Pad Thai by Chef Nuit at PAI

Chef Nuit shared her recipe for her bestselling dish at PAI: Pad Thai. This recipe can be found in her award-winning cookbook, Kiin.

Pad Thai
Excerpted from Kiin by Nuit Regular. Copyright © 2020 by Nuit Regular. Photography copyright © 2020 by Michael Graydon and Nikole Herriott. Published by Penguin Canada, a division of Penguin Random House Canada Limited. Reproduced by arrangement with the Publisher. All rights reserved.

Stir-Fried Rice Noodles in Tamarind and Palm Sugar Sauce | Pad Thai

Serves 1

When I started cooking in Canada, so many people asked me to put ketchup in my pad Thai, but I never would. So many people are surprised by the taste of this dish in my restaurants, because they have probably never had it without ketchup.

This is the most popular Thai dish outside of Thailand. A sweet, savoury, and sour stir-fired rice noodle dish traditionally made with a tamarind-based sauce (not ketchup). It can easily be  adjusted to meet your spice level. Roasted peanuts and a dash of lime add a nutty and citrusy coating for an incredibly deep flavour.

Remember, stir-fry dishes use a high heat to cook. Make one serving at a time to allow the heat to go all the way through the noodles and give a better flavour.

Note: you’ll need to soak the noodles for about 4 hours.


Sauce (makes extra)

-1 cup grated palm sugar
-1 cup water
-¾ cup Tamarind Paste (recipe follows) or store-bought
-½ cup Thai oyster sauce
-¼ cup Thai fish sauce
-2 tablespoons sweet soy sauce

Pad Thai

-3½ ounces (100 g) plain dried medium instant rice noodles
-3 tablespoons sunflower oil
-5 fresh or thawed frozen medium shrimp (size 21–25), peeled and deveined
-1 teaspoon minced shallots
-¼ cup firm tofu cut into ½-inch cubes
-1 egg
-1 cup bean sprouts
-¼ cup Chinese chives cut into 1½-inch pieces
-2 tablespoons ground unsalted roasted peanuts
-1 lime wedge


1. To make the sauce: In a small saucepan, combine the palm sugar, water, tamarind paste, oyster sauce, fish sauce, and sweet soy sauce. Cook over medium heat, stirring occasionally, for 3 to 5 minutes, until the sugar has fully dissolved. Remove from the heat. (The sauce can be stored in an airtight container in the fridge for up to 1 week or in the freezer for up to 3 months.)

2. Soak the noodles: Place the rice noodles in a large bowl and add enough room-temperature water to cover them by 2 inches. Let soak until soft, about 4 hours. Keep the noodles in water until just before cooking to prevent them from drying out.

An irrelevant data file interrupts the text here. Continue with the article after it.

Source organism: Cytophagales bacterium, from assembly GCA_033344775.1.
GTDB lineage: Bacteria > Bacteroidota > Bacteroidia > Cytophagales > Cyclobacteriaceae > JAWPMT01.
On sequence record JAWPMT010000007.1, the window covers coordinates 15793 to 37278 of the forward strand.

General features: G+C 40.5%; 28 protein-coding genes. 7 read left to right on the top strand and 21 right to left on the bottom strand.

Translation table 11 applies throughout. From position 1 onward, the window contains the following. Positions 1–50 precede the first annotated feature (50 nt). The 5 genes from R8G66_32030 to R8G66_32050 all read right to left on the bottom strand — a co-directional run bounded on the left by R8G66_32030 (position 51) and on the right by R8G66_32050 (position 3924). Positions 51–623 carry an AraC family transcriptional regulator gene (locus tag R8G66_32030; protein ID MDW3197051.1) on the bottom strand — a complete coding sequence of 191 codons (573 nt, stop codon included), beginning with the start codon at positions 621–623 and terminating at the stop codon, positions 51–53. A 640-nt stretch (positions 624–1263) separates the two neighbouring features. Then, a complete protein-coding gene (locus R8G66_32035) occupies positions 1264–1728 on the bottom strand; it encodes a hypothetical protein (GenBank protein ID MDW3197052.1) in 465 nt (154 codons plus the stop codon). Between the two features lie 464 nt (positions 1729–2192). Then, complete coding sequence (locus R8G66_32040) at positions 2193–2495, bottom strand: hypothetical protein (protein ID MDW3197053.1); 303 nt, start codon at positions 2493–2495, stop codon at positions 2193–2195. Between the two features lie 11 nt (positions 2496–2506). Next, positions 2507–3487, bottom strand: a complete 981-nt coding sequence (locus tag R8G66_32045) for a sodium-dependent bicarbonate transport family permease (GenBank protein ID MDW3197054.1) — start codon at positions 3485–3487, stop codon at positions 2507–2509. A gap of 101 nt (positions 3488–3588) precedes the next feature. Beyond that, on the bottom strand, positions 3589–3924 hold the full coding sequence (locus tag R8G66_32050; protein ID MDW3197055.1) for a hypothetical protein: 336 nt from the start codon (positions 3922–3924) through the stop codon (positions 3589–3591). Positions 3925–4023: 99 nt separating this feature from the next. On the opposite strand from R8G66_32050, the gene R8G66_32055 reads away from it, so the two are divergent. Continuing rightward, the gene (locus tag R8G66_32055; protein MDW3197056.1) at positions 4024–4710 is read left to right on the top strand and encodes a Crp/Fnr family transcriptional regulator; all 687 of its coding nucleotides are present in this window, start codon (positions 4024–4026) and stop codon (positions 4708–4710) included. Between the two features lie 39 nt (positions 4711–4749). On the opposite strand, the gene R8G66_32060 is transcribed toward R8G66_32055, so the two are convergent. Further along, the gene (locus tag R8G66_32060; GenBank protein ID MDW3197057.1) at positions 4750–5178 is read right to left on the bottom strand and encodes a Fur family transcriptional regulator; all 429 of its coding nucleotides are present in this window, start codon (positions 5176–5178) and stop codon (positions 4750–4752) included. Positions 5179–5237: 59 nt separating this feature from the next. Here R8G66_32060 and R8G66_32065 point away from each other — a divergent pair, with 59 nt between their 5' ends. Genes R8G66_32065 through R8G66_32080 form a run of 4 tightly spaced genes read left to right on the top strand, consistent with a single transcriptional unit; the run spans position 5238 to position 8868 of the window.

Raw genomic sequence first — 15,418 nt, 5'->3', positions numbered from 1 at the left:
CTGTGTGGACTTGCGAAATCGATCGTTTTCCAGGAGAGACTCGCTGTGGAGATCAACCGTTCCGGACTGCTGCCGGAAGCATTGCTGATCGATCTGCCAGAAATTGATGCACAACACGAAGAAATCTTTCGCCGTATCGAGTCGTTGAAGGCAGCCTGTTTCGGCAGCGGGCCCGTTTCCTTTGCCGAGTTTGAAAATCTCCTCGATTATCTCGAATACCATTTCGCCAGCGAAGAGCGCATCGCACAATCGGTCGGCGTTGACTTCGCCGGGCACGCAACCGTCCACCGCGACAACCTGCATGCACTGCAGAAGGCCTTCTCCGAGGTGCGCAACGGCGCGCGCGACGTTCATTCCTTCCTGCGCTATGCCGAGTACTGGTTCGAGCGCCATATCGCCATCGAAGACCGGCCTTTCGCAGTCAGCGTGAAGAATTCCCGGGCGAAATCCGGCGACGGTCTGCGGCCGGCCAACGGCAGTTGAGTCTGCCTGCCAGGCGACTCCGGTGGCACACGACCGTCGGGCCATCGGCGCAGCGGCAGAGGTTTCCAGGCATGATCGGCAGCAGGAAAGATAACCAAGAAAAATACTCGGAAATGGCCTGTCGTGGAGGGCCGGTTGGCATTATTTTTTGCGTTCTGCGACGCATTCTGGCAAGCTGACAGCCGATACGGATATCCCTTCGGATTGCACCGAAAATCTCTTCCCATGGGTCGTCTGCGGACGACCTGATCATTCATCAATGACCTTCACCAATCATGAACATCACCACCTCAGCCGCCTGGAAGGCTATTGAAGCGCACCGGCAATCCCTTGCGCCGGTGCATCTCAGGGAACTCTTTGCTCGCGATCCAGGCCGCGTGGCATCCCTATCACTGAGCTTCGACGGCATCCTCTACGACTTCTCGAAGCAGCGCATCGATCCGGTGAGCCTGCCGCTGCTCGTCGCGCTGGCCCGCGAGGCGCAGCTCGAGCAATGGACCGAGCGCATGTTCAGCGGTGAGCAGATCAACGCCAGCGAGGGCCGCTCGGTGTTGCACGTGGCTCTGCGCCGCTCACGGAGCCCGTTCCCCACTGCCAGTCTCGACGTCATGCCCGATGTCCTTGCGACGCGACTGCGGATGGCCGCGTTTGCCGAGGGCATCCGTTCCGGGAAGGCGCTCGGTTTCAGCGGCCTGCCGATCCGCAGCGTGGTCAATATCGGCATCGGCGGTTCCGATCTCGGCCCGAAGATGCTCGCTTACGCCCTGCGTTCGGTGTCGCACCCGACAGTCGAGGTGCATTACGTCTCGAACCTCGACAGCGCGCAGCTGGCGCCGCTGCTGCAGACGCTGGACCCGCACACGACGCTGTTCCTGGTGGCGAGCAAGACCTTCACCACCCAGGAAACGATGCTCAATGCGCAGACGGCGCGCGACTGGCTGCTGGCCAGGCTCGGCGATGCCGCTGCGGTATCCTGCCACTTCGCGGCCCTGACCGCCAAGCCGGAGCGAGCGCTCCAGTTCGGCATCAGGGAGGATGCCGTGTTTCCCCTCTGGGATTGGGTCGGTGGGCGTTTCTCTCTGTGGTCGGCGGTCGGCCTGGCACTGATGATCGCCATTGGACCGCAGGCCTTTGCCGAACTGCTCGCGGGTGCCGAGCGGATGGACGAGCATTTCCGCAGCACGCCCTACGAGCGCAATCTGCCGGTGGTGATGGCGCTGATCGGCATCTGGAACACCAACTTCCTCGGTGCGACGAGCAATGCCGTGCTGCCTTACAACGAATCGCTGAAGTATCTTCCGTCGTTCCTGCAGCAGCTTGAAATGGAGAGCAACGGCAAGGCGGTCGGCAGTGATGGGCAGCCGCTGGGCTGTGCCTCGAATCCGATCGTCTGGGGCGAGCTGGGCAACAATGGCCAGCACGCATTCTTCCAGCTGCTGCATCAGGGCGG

3. To make the pad Thai: Heat a large wok or skillet over high heat for 2 minutes. Reduce the heat to medium and then add the sunflower oil. Add the shrimp and cook, stirring occasionally, until the shrimp turn pink but are not yet fully cooked, 1 to 2 minutes. Push the shrimp to the side of the wok. Remove from the heat and add the shallots and tofu and cook, stirring frequently so the shallots cook thoroughly, 1 to 2 minutes. Add 1/3 cup of the sauce and stir to mix. Return the wok or skillet to medium heat.

4. Add the drained rice noodles. Increase the heat to high and mix everything together. Cook, stirring frequently, until the noodles are soft, 2 to 3 minutes.

5. Push everything to one side of the wok. Crack the egg into the empty side of the wok and let cook for 1 minute. Stir to lightly break the yolk but do not scramble the egg, then quickly move the noodles to cover the egg. This way the white and yellow parts of the egg will separate nicely. Cook, without stirring, for 1 minute. Remove from the heat. Add the bean sprouts, Chinese chives, and roasted peanuts and squeeze a lime wedge over everything. Stir again and transfer to a plate.

Tamarind Paste | Nham Mha Kham

Makes about ½ cup

Tamarind paste can be a little bit tart, but it is never overpowering. It brings a slight pucker to your lips, but perfectly complements any spicy dish. You are sure to enjoy the out-of-the-box flavour this paste adds. Tamarind paste is commonly used in northern Thai dishes.


-1 cup water
-¼ cup (80 g) seedless sour tamarind (dried or block)


1. In a small saucepan over high heat, bring the water to a rolling boil. Break the tamarind into small pieces and drop them into the boiling water. Boil for 3 to 4 minutes. The heat breaks down the tamarind pulp and makes it easier to separate the fibres. If using dried tamarind, it will start to expand. If using a tamarind block, it will absorb the water and start to soften.

2. Strain through a fine-mesh sieve placed over a large bowl, pressing out every bit of liquid and paste. I recommend using a large bowl to help minimize the mess. Make sure to scrape the paste off the bottom of the sieve and mix it into the liquid. Discard the pulp in the sieve. Allow to cool before using. Store in an airtight container in the fridge for up to 1 week or in the freezer for up to 3 months.